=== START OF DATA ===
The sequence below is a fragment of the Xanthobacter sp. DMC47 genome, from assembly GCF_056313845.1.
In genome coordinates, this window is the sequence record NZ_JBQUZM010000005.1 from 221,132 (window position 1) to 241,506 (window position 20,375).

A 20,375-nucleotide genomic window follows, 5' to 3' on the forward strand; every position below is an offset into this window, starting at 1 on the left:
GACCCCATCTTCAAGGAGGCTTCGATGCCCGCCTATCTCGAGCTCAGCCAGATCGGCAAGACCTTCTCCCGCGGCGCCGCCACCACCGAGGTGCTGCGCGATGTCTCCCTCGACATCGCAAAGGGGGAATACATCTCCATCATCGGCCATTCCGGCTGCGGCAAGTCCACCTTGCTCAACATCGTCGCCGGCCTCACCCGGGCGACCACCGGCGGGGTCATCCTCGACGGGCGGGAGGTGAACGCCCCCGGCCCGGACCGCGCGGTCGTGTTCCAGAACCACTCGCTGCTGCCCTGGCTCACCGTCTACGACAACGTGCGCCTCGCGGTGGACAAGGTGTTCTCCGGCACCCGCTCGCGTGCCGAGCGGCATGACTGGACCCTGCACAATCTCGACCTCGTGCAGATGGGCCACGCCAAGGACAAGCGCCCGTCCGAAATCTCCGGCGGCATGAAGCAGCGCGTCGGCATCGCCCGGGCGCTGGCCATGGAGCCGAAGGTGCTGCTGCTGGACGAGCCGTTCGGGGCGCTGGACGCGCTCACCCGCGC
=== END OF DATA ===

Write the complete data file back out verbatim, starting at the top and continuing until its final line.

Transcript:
The sequence below is a fragment of the Xanthobacter sp. DMC47 genome, from assembly GCF_056313845.1.
In genome coordinates, this window is the sequence record NZ_JBQUZM010000005.1 from 221,132 (window position 1) to 241,506 (window position 20,375).

A 20,375-nucleotide genomic window follows, 5' to 3' on the forward strand; every position below is an offset into this window, starting at 1 on the left:
GACCCCATCTTCAAGGAGGCTTCGATGCCCGCCTATCTCGAGCTCAGCCAGATCGGCAAGACCTTCTCCCGCGGCGCCGCCACCACCGAGGTGCTGCGCGATGTCTCCCTCGACATCGCAAAGGGGGAATACATCTCCATCATCGGCCATTCCGGCTGCGGCAAGTCCACCTTGCTCAACATCGTCGCCGGCCTCACCCGGGCGACCACCGGCGGGGTCATCCTCGACGGGCGGGAGGTGAACGCCCCCGGCCCGGACCGCGCGGTCGTGTTCCAGAACCACTCGCTGCTGCCCTGGCTCACCGTCTACGACAACGTGCGCCTCGCGGTGGACAAGGTGTTCTCCGGCACCCGCTCGCGTGCCGAGCGGCATGACTGGACCCTGCACAATCTCGACCTCGTGCAGATGGGCCACGCCAAGGACAAGCGCCCGTCCGAAATCTCCGGCGGCATGAAGCAGCGCGTCGGCATCGCCCGGGCGCTGGCCATGGAGCCGAAGGTGCTGCTGCTGGACGAGCCGTTCGGGGCGCTGGACGCGCTCACCCGCGC